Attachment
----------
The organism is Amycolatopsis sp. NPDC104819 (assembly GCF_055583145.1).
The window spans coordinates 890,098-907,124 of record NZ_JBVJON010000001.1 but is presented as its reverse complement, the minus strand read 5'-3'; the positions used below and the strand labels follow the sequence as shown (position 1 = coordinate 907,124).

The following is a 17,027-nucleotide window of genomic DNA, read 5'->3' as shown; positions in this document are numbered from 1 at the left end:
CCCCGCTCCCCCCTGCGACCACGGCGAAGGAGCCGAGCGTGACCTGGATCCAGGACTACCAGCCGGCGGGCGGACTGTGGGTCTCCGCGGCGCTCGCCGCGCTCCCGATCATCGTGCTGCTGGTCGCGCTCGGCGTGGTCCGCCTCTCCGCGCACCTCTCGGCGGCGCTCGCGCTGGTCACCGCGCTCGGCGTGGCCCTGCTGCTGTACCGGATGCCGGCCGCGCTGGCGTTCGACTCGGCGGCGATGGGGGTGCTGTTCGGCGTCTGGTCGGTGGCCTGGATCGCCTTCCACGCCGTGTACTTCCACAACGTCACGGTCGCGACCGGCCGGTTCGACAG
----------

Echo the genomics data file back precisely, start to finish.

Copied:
The organism is Amycolatopsis sp. NPDC104819 (assembly GCF_055583145.1).
The window spans coordinates 890,098-907,124 of record NZ_JBVJON010000001.1 but is presented as its reverse complement, the minus strand read 5'-3'; the positions used below and the strand labels follow the sequence as shown (position 1 = coordinate 907,124).

The following is a 17,027-nucleotide window of genomic DNA, read 5'->3' as shown; positions in this document are numbered from 1 at the left end:
CCCCGCTCCCCCCTGCGACCACGGCGAAGGAGCCGAGCGTGACCTGGATCCAGGACTACCAGCCGGCGGGCGGACTGTGGGTCTCCGCGGCGCTCGCCGCGCTCCCGATCATCGTGCTGCTGGTCGCGCTCGGCGTGGTCCGCCTCTCCGCGCACCTCTCGGCGGCGCTCGCGCTGGTCACCGCGCTCGGCGTGGCCCTGCTGCTGTACCGGATGCCGGCCGCGCTGGCGTTCGACTCGGCGGCGATGGGGGTGCTGTTCGGCGTCTGGTCGGTGGCCTGGATCGCCTTCCACGCCGTGTACTTCCACAACGTCACGGTCGCGACCGGCCGGTTCGACAG